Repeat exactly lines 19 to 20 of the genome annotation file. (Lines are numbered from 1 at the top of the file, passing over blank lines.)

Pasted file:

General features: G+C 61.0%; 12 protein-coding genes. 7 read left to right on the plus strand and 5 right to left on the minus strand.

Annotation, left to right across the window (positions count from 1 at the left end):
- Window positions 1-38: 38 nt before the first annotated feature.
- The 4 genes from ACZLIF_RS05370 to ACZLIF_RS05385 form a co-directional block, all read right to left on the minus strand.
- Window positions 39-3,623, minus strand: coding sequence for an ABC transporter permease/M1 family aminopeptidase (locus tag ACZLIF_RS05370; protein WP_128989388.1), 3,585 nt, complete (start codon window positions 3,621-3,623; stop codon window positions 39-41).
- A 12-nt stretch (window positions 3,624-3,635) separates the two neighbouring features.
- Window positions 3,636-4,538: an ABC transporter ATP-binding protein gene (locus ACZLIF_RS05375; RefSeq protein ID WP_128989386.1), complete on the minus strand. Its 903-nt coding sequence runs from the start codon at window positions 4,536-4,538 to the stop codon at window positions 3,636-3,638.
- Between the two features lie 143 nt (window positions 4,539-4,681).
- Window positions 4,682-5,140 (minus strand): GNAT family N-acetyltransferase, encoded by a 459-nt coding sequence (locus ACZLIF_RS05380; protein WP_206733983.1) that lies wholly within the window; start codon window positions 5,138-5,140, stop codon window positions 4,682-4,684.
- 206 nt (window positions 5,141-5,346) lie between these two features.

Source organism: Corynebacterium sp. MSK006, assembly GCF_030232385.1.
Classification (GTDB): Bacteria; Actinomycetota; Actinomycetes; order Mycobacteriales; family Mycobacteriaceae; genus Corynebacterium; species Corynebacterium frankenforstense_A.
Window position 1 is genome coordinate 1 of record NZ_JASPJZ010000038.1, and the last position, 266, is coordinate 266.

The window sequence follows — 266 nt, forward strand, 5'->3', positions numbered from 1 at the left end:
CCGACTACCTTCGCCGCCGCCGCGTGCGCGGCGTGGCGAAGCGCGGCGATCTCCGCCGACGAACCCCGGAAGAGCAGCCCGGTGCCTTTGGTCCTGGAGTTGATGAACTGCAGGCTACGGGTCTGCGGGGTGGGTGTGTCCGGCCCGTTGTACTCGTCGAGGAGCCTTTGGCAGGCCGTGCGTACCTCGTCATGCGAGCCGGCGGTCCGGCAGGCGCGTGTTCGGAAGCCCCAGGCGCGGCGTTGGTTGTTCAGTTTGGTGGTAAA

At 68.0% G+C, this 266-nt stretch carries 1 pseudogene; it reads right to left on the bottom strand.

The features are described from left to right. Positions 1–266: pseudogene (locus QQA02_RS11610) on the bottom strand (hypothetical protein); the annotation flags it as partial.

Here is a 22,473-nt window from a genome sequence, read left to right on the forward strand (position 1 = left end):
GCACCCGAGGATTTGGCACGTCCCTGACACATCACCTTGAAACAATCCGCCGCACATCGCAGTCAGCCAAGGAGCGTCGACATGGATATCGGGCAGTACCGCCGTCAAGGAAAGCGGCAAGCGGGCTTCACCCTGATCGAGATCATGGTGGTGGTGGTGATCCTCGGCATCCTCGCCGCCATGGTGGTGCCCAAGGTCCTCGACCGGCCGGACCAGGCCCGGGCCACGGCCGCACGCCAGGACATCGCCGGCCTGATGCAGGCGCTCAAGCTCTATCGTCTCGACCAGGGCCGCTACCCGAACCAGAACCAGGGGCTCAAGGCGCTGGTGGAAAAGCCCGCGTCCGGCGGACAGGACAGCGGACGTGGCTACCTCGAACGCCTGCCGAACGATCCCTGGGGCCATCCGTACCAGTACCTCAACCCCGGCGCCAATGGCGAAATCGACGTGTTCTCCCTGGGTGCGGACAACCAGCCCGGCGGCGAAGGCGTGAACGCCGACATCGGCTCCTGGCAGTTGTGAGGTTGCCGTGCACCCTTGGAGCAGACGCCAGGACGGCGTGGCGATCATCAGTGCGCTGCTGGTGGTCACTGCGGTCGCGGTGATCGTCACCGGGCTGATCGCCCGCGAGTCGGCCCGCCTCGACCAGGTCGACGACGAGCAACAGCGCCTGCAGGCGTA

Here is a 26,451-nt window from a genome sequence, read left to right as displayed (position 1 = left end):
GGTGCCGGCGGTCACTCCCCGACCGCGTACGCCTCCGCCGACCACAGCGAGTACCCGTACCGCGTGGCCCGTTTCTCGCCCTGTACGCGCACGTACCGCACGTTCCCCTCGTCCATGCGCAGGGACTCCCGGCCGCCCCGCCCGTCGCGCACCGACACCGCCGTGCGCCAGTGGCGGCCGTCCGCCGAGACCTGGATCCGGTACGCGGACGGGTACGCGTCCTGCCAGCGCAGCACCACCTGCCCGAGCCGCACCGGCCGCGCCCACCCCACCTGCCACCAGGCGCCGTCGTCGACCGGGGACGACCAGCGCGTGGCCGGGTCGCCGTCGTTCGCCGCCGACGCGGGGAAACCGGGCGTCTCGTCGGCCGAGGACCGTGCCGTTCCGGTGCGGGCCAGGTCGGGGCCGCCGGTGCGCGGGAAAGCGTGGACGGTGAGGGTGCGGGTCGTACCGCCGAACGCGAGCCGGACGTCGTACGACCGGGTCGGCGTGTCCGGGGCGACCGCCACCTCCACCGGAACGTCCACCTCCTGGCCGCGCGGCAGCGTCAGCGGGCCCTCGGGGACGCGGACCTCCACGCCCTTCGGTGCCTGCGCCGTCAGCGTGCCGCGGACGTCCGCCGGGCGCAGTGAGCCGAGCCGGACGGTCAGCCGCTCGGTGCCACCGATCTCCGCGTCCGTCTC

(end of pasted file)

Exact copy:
GCACCCGAGGATTTGGCACGTCCCTGACACATCACCTTGAAACAATCCGCCGCACATCGCAGTCAGCCAAGGAGCGTCGACATGGATATCGGGCAGTACCGCCGTCAAGGAAAGCGGCAAGCGGGCTTCACCCTGATCGAGATCATGGTGGTGGTGGTGATCCTCGGCATCCTCGCCGCCATGGTGGTGCCCAAGGTCCTCGACCGGCCGGACCAGGCCCGGGCCACGGCCGCACGCCAGGACATCGCCGGCCTGATGCAGGCGCTCAAGCTCTATCGTCTCGACCAGGGCCGCTACCCGAACCAGAACCAGGGGCTCAAGGCGCTGGTGGAAAAGCCCGCGTCCGGCGGACAGGACAGCGGACGTGGCTACCTCGAACGCCTGCCGAACGATCCCTGGGGCCATCCGTACCAGTACCTCAACCCCGGCGCCAATGGCGAAATCGACGTGTTCTCCCTGGGTGCGGACAACCAGCCCGGCGGCGAAGGCGTGAACGCCGACATCGGCTCCTGGCAGTTGTGAGGTTGCCGTGCACCCTTGGAGCAGACGCCAGGACGGCGTGGCGATCATCAGTGCGCTGCTGGTGGTCACTGCGGTCGCGGTGATCGTCACCGGGCTGATCGCCCGCGAGTCGGCCCGCCTCGACCAGGTCGACGACGAGCAACAGCGCCTGCAGGCGTA

Here is a 26,451-nt window from a genome sequence, read left to right as displayed (position 1 = left end):